After 13 years in marketing at Trans World Airlines followed by a 17-year absence, Don Casey is back again-in the new post of exec VP-marketing. It comes at a time when the airline could use a new image.
"Here I am again," Mr. Casey said. "I know the airline, I know the industry. I've had a very rich marketing life."
Previous stints included chairman of the Americas at Young & Rubicam; CEO at Y&R's Landor Associates; founder of Seabrook Associates; and, most recently, at Deskey, Luxon, Carra, New York, as a consultant. In the 1960s, Mr. Casey, 61, also worked at Doyle Dane Bernbach, Procter & Gamble Co. and Johnson & Johnson.
"I basically marketed TWA from the '70s into the '80s," Mr. Casey said. "During that period, we were very competitive and innovative. We went through several energy crises and a huge
Between the crash of TWA Flight 800 last year and current financial difficulties, the airline has been through recent crises as well, presenting new challenges. TWA reported a $284 million loss in 1996 and, in May, two major airports threatened to lock out TWA for being behind on payments.
`GONE THROUGH A LOT'
"TWA has gone through a lot," admitted Mr. Casey. "The company never quite reached the potential it should have."
The airline's perception is "improving" he said, adding, "every brand has momentum-it's either going up or down."
On-time performance has improved and a series of planned announcements "will be moving it forward for us."
Mr. Casey said TWA is now "looking more at the front of the plane" for new "branded products and services"-an apparent reference to redesigned first and businesses classes. This follows the May rollout of 60% more first-class seats through new chairs.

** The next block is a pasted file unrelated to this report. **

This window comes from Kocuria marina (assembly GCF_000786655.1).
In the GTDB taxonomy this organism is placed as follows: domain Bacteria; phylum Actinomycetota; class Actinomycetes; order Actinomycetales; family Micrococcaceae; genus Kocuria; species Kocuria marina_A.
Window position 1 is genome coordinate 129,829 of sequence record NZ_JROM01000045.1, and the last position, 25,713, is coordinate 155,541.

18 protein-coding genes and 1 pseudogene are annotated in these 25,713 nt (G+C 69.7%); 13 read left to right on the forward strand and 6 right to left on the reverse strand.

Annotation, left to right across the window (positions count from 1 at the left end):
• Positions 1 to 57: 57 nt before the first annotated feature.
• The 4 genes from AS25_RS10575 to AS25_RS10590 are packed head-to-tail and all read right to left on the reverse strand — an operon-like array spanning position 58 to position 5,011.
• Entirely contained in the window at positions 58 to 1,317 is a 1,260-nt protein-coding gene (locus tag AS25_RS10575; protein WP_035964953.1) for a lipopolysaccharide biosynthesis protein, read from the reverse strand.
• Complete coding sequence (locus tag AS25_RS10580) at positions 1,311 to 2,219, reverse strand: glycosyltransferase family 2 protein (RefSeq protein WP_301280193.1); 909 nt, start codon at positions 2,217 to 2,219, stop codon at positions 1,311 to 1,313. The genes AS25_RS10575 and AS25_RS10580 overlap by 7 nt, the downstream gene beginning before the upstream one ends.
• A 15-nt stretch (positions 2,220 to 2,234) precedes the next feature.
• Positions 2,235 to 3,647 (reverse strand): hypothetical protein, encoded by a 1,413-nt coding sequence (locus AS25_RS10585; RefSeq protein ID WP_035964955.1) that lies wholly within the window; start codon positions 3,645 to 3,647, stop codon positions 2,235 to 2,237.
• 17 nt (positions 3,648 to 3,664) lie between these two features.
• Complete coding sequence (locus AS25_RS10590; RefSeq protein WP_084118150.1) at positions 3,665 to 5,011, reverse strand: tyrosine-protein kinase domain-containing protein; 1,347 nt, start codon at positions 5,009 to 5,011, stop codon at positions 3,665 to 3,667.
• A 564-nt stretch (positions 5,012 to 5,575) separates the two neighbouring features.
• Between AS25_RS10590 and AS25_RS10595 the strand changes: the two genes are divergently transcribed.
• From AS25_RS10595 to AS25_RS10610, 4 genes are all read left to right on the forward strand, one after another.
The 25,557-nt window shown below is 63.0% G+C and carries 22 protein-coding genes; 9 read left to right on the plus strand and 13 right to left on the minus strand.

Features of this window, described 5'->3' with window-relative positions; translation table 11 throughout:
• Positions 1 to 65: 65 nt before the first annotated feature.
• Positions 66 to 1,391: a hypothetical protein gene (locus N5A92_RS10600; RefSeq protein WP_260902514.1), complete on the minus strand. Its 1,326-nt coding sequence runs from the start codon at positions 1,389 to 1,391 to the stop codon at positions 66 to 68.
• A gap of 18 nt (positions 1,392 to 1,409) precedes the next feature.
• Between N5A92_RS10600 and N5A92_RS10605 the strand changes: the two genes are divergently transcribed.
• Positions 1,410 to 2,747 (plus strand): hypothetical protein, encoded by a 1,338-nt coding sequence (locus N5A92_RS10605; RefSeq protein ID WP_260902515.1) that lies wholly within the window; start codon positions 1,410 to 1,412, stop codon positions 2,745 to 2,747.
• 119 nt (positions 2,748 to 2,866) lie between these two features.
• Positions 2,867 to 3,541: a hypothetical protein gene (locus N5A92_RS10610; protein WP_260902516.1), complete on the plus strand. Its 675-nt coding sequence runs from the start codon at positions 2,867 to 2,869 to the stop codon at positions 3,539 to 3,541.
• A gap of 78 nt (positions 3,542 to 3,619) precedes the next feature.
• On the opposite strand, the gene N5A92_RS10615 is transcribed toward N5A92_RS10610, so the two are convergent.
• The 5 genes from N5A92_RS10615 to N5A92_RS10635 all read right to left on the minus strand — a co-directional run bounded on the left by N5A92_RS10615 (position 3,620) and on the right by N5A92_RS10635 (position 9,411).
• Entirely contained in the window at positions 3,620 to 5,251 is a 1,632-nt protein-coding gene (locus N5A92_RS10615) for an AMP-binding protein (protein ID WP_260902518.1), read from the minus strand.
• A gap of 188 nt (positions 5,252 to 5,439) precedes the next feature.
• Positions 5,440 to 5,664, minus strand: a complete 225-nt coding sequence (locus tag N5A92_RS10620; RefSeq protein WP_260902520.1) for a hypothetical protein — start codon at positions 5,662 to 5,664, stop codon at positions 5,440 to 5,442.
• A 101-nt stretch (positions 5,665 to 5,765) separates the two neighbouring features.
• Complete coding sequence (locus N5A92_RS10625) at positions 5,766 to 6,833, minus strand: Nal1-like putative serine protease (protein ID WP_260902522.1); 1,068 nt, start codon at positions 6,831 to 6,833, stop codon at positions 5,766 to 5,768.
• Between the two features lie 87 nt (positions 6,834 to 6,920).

Asked if TWA will return its efforts to international service, Mr. Casey replied, "What is this airline's name? International is an enormous opportunity for us."
He mentioned major improvements to the airline's gateway, Kennedy Airport in New York, and said that the carrier is "looking hard and talking to people" about more international partnerships.
TWA just launched a new ad campaign from D'Arcy Masius Benton & Bowles, St. Louis, themed "We want to be your airline." The ads use "straight talk" featuring employee-owners.
A print campaign backs a new on-time guarantee during June that doles out 1,000 frequent-flier miles if the flight misses its mark, within a 15-minute grace period.
The airline has slowly increased its media budget during the last two years and this year may equal the $45 million it spent in 1993.
Mr. Casey said this year's ad spending will go up from the $39 million of 1996, adding, "I look at advertising as an investment, not an expense."
For him, "ideas are king-or queen. I've always had a high regard for innovation. I have a willingness to go out there, be competitive and take our best shot."